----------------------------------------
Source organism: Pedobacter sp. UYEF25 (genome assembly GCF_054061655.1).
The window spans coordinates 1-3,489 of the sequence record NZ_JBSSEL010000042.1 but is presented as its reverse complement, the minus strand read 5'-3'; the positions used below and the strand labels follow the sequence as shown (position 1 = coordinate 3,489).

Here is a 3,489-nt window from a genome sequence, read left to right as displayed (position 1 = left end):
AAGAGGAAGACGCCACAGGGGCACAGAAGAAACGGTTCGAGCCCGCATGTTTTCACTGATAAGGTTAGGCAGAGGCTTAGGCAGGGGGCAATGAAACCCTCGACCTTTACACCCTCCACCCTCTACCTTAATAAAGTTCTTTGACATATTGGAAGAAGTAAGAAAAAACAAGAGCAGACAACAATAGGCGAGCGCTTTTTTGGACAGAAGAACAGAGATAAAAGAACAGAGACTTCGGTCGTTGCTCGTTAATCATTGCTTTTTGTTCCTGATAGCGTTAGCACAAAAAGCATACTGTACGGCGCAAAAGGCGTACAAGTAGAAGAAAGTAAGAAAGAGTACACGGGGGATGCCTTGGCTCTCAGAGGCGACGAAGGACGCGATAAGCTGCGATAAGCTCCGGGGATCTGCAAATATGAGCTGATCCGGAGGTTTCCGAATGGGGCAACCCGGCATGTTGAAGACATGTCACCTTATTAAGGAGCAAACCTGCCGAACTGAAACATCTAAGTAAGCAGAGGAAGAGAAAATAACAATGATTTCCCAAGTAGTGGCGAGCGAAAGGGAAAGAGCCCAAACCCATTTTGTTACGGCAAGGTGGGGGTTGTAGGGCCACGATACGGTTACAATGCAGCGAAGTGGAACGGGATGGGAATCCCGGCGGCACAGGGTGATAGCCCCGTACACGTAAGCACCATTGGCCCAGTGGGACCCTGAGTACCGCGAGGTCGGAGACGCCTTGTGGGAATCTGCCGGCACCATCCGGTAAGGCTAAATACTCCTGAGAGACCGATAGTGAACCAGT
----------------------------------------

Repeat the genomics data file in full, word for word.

Source organism: Pedobacter sp. UYEF25 (genome assembly GCF_054061655.1).
The window spans coordinates 1-3,489 of the sequence record NZ_JBSSEL010000042.1 but is presented as its reverse complement, the minus strand read 5'-3'; the positions used below and the strand labels follow the sequence as shown (position 1 = coordinate 3,489).

Here is a 3,489-nt window from a genome sequence, read left to right as displayed (position 1 = left end):
AAGAGGAAGACGCCACAGGGGCACAGAAGAAACGGTTCGAGCCCGCATGTTTTCACTGATAAGGTTAGGCAGAGGCTTAGGCAGGGGGCAATGAAACCCTCGACCTTTACACCCTCCACCCTCTACCTTAATAAAGTTCTTTGACATATTGGAAGAAGTAAGAAAAAACAAGAGCAGACAACAATAGGCGAGCGCTTTTTTGGACAGAAGAACAGAGATAAAAGAACAGAGACTTCGGTCGTTGCTCGTTAATCATTGCTTTTTGTTCCTGATAGCGTTAGCACAAAAAGCATACTGTACGGCGCAAAAGGCGTACAAGTAGAAGAAAGTAAGAAAGAGTACACGGGGGATGCCTTGGCTCTCAGAGGCGACGAAGGACGCGATAAGCTGCGATAAGCTCCGGGGATCTGCAAATATGAGCTGATCCGGAGGTTTCCGAATGGGGCAACCCGGCATGTTGAAGACATGTCACCTTATTAAGGAGCAAACCTGCCGAACTGAAACATCTAAGTAAGCAGAGGAAGAGAAAATAACAATGATTTCCCAAGTAGTGGCGAGCGAAAGGGAAAGAGCCCAAACCCATTTTGTTACGGCAAGGTGGGGGTTGTAGGGCCACGATACGGTTACAATGCAGCGAAGTGGAACGGGATGGGAATCCCGGCGGCACAGGGTGATAGCCCCGTACACGTAAGCACCATTGGCCCAGTGGGACCCTGAGTACCGCGAGGTCGGAGACGCCTTGTGGGAATCTGCCGGCACCATCCGGTAAGGCTAAATACTCCTGAGAGACCGATAGTGAACCAGT